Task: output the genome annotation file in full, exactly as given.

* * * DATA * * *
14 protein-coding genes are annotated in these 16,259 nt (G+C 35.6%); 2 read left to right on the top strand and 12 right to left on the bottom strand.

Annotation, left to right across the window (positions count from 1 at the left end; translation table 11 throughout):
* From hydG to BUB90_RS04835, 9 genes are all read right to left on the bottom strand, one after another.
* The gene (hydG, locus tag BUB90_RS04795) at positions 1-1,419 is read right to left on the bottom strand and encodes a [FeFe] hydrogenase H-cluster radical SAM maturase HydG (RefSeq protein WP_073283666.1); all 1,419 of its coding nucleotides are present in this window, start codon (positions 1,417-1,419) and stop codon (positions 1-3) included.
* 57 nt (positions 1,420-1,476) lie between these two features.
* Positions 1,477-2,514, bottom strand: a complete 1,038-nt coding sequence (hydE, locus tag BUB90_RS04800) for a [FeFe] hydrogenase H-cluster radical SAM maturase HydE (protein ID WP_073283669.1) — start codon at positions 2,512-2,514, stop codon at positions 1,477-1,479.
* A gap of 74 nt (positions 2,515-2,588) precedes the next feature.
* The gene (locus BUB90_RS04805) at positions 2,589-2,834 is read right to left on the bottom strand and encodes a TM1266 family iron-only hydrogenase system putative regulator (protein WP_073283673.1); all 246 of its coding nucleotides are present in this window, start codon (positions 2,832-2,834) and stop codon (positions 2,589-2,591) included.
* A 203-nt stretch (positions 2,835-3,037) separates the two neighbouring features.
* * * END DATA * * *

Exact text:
14 protein-coding genes are annotated in these 16,259 nt (G+C 35.6%); 2 read left to right on the top strand and 12 right to left on the bottom strand.

Annotation, left to right across the window (positions count from 1 at the left end; translation table 11 throughout):
* From hydG to BUB90_RS04835, 9 genes are all read right to left on the bottom strand, one after another.
* The gene (hydG, locus tag BUB90_RS04795) at positions 1-1,419 is read right to left on the bottom strand and encodes a [FeFe] hydrogenase H-cluster radical SAM maturase HydG (RefSeq protein WP_073283666.1); all 1,419 of its coding nucleotides are present in this window, start codon (positions 1,417-1,419) and stop codon (positions 1-3) included.
* 57 nt (positions 1,420-1,476) lie between these two features.
* Positions 1,477-2,514, bottom strand: a complete 1,038-nt coding sequence (hydE, locus tag BUB90_RS04800) for a [FeFe] hydrogenase H-cluster radical SAM maturase HydE (protein ID WP_073283669.1) — start codon at positions 2,512-2,514, stop codon at positions 1,477-1,479.
* A gap of 74 nt (positions 2,515-2,588) precedes the next feature.
* The gene (locus BUB90_RS04805) at positions 2,589-2,834 is read right to left on the bottom strand and encodes a TM1266 family iron-only hydrogenase system putative regulator (protein WP_073283673.1); all 246 of its coding nucleotides are present in this window, start codon (positions 2,832-2,834) and stop codon (positions 2,589-2,591) included.
* A 203-nt stretch (positions 2,835-3,037) separates the two neighbouring features.